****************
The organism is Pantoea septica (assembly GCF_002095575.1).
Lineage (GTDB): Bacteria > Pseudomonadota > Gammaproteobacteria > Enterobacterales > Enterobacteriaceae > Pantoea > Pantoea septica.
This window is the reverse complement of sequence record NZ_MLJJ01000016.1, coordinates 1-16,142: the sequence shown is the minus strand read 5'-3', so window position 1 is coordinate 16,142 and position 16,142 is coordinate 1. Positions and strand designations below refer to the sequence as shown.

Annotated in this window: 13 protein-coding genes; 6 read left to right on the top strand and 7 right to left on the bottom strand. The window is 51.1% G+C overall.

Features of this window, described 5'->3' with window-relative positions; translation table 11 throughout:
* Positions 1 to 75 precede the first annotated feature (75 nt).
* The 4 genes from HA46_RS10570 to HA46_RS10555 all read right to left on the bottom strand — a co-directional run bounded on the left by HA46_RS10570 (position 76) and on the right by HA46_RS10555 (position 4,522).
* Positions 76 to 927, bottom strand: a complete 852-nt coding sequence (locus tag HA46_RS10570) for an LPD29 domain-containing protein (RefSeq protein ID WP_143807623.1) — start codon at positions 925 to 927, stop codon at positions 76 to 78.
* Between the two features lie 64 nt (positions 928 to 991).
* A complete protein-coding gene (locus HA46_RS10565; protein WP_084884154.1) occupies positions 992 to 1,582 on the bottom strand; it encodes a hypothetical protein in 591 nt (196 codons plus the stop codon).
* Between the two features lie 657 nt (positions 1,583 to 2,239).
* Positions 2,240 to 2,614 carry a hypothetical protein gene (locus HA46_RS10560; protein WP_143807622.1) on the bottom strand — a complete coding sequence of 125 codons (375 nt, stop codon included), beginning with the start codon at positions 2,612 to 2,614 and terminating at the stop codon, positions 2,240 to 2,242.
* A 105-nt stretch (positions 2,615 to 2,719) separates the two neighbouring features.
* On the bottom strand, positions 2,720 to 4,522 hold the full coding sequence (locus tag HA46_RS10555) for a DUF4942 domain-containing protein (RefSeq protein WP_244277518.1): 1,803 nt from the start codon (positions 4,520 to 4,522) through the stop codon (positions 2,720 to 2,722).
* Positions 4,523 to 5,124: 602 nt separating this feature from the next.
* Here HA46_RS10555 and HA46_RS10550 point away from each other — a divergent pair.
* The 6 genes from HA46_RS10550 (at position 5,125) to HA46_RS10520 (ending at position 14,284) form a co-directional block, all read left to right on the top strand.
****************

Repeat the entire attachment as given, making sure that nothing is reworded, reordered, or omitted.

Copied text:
The organism is Pantoea septica (assembly GCF_002095575.1).
Lineage (GTDB): Bacteria > Pseudomonadota > Gammaproteobacteria > Enterobacterales > Enterobacteriaceae > Pantoea > Pantoea septica.
This window is the reverse complement of sequence record NZ_MLJJ01000016.1, coordinates 1-16,142: the sequence shown is the minus strand read 5'-3', so window position 1 is coordinate 16,142 and position 16,142 is coordinate 1. Positions and strand designations below refer to the sequence as shown.

Annotated in this window: 13 protein-coding genes; 6 read left to right on the top strand and 7 right to left on the bottom strand. The window is 51.1% G+C overall.

Features of this window, described 5'->3' with window-relative positions; translation table 11 throughout:
* Positions 1 to 75 precede the first annotated feature (75 nt).
* The 4 genes from HA46_RS10570 to HA46_RS10555 all read right to left on the bottom strand — a co-directional run bounded on the left by HA46_RS10570 (position 76) and on the right by HA46_RS10555 (position 4,522).
* Positions 76 to 927, bottom strand: a complete 852-nt coding sequence (locus tag HA46_RS10570) for an LPD29 domain-containing protein (RefSeq protein ID WP_143807623.1) — start codon at positions 925 to 927, stop codon at positions 76 to 78.
* Between the two features lie 64 nt (positions 928 to 991).
* A complete protein-coding gene (locus HA46_RS10565; protein WP_084884154.1) occupies positions 992 to 1,582 on the bottom strand; it encodes a hypothetical protein in 591 nt (196 codons plus the stop codon).
* Between the two features lie 657 nt (positions 1,583 to 2,239).
* Positions 2,240 to 2,614 carry a hypothetical protein gene (locus HA46_RS10560; protein WP_143807622.1) on the bottom strand — a complete coding sequence of 125 codons (375 nt, stop codon included), beginning with the start codon at positions 2,612 to 2,614 and terminating at the stop codon, positions 2,240 to 2,242.
* A 105-nt stretch (positions 2,615 to 2,719) separates the two neighbouring features.
* On the bottom strand, positions 2,720 to 4,522 hold the full coding sequence (locus tag HA46_RS10555) for a DUF4942 domain-containing protein (RefSeq protein WP_244277518.1): 1,803 nt from the start codon (positions 4,520 to 4,522) through the stop codon (positions 2,720 to 2,722).
* Positions 4,523 to 5,124: 602 nt separating this feature from the next.
* Here HA46_RS10555 and HA46_RS10550 point away from each other — a divergent pair.
* The 6 genes from HA46_RS10550 (at position 5,125) to HA46_RS10520 (ending at position 14,284) form a co-directional block, all read left to right on the top strand.